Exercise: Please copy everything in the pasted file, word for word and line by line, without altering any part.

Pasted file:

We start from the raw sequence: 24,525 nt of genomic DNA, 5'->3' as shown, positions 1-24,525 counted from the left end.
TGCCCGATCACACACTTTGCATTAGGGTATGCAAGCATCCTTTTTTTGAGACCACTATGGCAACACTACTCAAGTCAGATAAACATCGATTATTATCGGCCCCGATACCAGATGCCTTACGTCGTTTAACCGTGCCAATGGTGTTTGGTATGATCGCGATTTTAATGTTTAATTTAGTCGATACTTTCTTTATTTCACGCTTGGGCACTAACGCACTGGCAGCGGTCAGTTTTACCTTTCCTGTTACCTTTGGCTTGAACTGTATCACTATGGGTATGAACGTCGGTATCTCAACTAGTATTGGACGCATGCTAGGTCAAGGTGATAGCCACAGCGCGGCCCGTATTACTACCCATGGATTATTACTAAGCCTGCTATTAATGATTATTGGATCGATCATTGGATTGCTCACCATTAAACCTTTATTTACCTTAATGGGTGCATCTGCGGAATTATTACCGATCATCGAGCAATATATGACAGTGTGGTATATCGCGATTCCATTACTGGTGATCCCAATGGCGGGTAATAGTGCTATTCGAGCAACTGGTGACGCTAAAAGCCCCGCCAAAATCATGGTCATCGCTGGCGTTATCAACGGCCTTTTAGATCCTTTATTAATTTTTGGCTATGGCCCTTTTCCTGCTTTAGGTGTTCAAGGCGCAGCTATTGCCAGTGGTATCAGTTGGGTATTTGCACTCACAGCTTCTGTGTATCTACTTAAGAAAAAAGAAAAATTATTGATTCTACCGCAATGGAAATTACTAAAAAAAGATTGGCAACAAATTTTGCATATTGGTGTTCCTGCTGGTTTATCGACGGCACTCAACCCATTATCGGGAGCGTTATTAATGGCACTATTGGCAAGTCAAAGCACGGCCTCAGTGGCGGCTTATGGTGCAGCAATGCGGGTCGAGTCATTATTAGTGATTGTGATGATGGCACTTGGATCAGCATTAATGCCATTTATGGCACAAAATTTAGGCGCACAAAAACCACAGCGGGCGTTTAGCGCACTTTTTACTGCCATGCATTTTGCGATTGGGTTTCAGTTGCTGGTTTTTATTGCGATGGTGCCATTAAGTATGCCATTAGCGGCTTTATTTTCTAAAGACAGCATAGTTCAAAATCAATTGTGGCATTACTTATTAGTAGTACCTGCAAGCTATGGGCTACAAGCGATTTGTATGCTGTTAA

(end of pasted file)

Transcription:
We start from the raw sequence: 24,525 nt of genomic DNA, 5'->3' as shown, positions 1-24,525 counted from the left end.
TGCCCGATCACACACTTTGCATTAGGGTATGCAAGCATCCTTTTTTTGAGACCACTATGGCAACACTACTCAAGTCAGATAAACATCGATTATTATCGGCCCCGATACCAGATGCCTTACGTCGTTTAACCGTGCCAATGGTGTTTGGTATGATCGCGATTTTAATGTTTAATTTAGTCGATACTTTCTTTATTTCACGCTTGGGCACTAACGCACTGGCAGCGGTCAGTTTTACCTTTCCTGTTACCTTTGGCTTGAACTGTATCACTATGGGTATGAACGTCGGTATCTCAACTAGTATTGGACGCATGCTAGGTCAAGGTGATAGCCACAGCGCGGCCCGTATTACTACCCATGGATTATTACTAAGCCTGCTATTAATGATTATTGGATCGATCATTGGATTGCTCACCATTAAACCTTTATTTACCTTAATGGGTGCATCTGCGGAATTATTACCGATCATCGAGCAATATATGACAGTGTGGTATATCGCGATTCCATTACTGGTGATCCCAATGGCGGGTAATAGTGCTATTCGAGCAACTGGTGACGCTAAAAGCCCCGCCAAAATCATGGTCATCGCTGGCGTTATCAACGGCCTTTTAGATCCTTTATTAATTTTTGGCTATGGCCCTTTTCCTGCTTTAGGTGTTCAAGGCGCAGCTATTGCCAGTGGTATCAGTTGGGTATTTGCACTCACAGCTTCTGTGTATCTACTTAAGAAAAAAGAAAAATTATTGATTCTACCGCAATGGAAATTACTAAAAAAAGATTGGCAACAAATTTTGCATATTGGTGTTCCTGCTGGTTTATCGACGGCACTCAACCCATTATCGGGAGCGTTATTAATGGCACTATTGGCAAGTCAAAGCACGGCCTCAGTGGCGGCTTATGGTGCAGCAATGCGGGTCGAGTCATTATTAGTGATTGTGATGATGGCACTTGGATCAGCATTAATGCCATTTATGGCACAAAATTTAGGCGCACAAAAACCACAGCGGGCGTTTAGCGCACTTTTTACTGCCATGCATTTTGCGATTGGGTTTCAGTTGCTGGTTTTTATTGCGATGGTGCCATTAAGTATGCCATTAGCGGCTTTATTTTCTAAAGACAGCATAGTTCAAAATCAATTGTGGCATTACTTATTAGTAGTACCTGCAAGCTATGGGCTACAAGCGATTTGTATGCTGTTAA